How Whooping Cough Is Treated

Whooping cough is treated with antibiotics that fight the bacterial infection

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Whooping cough is caused by bacteria, so it’s treated with antibiotics, which are medications that fight bacterial infections. It’s possible to recover without antibiotics, but the medicine can help you recover faster. In addition, you can use home remedies like a humidifier to manage symptoms at home.

Some people, especially young babies, may need to be hospitalized for whooping cough. In a hospital, they’ll be treated with fluids, suctioning mucus, and antibiotics.

This article will explain how whooping cough, also known as pertussis, is treated. It will cover prescription treatments, home remedies, and hospital treatments. It will also cover why cough suppressants aren’t usually recommended for whooping cough.

Man sick with cough

Charday Penn / Getty Images


The front-line treatment for whooping cough is antibiotics. Antibiotics are medicines that fight bacteria, including the Bordetella pertussis bacterium that causes whooping cough. Adults, children, and babies can be treated with antibiotics.

You’ll need to go to a healthcare provider to get antibiotics. If you know you or you child was exposed to whooping cough, even if you’re vaccinated, call your healthcare provider.

The antibiotics commonly prescribed for whooping cough are:

Antibiotics are most effective when they’re started early. This can be tricky since whooping cough symptoms start like a regular cold. By the time whooping cough appears, it may be too late for the antibiotics to be effective. That’s because the bacterium is no longer present, but damage from the infection is causing the cough.

Still, your healthcare provider will determine whether antibiotics are right for you or your child after conducting an exam and asking about how long you’ve had symptoms.

Home Remedies and Lifestyle

Even with antibiotics, whooping cough symptoms often last a long time. Certain lifestyle changes and home remedies, such as the following, can help you manage symptoms like coughing and vomiting:

  • Use a cool mist humidifier to help soothe your respiratory system and keep mucus loose.
  • Minimize allergens like dust, pet dander, and other allergens that can further irritate your airways.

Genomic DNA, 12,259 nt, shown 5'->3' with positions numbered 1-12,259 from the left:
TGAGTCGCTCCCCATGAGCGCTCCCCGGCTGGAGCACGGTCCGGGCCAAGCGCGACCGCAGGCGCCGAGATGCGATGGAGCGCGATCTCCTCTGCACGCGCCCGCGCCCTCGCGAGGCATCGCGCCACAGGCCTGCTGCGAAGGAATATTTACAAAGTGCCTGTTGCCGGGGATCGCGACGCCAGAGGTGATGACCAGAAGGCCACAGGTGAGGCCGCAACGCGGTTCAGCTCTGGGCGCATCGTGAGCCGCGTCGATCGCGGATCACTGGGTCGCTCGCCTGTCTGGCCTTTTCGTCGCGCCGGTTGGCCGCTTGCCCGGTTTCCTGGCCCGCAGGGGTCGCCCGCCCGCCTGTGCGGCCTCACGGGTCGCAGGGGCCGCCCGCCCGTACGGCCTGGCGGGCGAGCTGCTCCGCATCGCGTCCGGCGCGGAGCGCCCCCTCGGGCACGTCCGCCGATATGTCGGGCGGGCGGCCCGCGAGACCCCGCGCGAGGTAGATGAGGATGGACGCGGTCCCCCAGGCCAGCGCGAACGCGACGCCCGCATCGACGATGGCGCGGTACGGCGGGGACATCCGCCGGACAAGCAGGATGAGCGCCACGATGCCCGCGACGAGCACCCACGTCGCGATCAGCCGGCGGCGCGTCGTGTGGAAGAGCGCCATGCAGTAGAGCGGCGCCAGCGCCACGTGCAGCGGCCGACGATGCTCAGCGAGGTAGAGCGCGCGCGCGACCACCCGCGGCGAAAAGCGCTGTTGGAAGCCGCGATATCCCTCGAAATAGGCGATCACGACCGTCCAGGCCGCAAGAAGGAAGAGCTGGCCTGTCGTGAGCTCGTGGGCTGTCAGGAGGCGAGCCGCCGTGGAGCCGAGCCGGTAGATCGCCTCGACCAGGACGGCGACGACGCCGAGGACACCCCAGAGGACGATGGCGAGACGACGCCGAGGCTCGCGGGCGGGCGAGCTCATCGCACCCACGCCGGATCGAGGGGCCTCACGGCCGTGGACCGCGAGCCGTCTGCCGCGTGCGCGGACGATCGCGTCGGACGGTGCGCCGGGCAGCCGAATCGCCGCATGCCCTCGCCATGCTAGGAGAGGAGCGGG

• Eat small meals to reduce the risk of vomiting.
  • Stay hydrated by consuming lots of water and low-sodium soups.

Cough Medicine Is Not Recommended

Do not use over-the-counter (OTC) cough medicine to suppress the cough in adults or children with whooping cough. Coughing helps clear the airways, and it can be important to expel mucus by coughing. In addition, cough medicine is unlikely to work for whooping cough, and isn't recommended for kids under age 5.

Hospital Treatments

Some people with whooping cough will need to be treated in the hospital. About one-third of infants under a year old who get whooping cough will need to be treated in the hospital.

Although hospitals can provide a higher level of care, they follow the same basic treatment approaches as you would follow at home. These include:

  • Keeping the airways clear: At the hospital, providers may suction the airways to remove mucus. 
  • Staying hydrated: Patients in the hospital are likely to receive intravenous (IV) fluids. 
  • Taking antibiotics: Antibiotics can help kill the bacterium responsible. 

In addition, hospitals will monitor breathing and give supplemental oxygen if the patient is having trouble breathing independently. They may also give nebulizer treatments to help relax airways so mucus can move out of the lungs.

If you or your child has trouble breathing or shows signs of dehydration, call your healthcare provider or seek emergency medical attention immediately. 


Whooping cough is a bacterial infection that must be treated with antibiotics. The infection can resolve independently, but antibiotics will help you feel better more quickly. In addition to antibiotics, home remedies like using a humidifier, eating small meals, and staying hydrated can help keep symptoms under control.

When someone has whooping cough, it’s important to watch for signs of trouble breathing or dehydration and seek medical attention immediately if you notice them. 

A Word From Verywell

Many childhood illnesses are caused by viruses, and antibiotics will not help them. However, since whooping cough is caused by bacterial infection, antibiotics are an important and effective treatment tool. Call your healthcare provider for advice if you or your child has been exposed to whooping cough. 

4 Sources
Verywell Health uses only high-quality sources, including peer-reviewed studies, to support the facts within our articles. Read our editorial process to learn more about how we fact-check and keep our content accurate, reliable, and trustworthy.
  1. Centers for Disease Control and Prevention. Diagnosis and treatment (pertussis).

  2. Healthy Children. Whooping cough: What parents need to know.

  3. Kids’ Health. Whooping cough.

  4. State of New York. Pertussis or whooping cough fact sheet.

By Kelly Burch
Kelly Burch is has written about health topics for more than a decade. Her writing has appeared in The Washington Post, The Chicago Tribune, and more.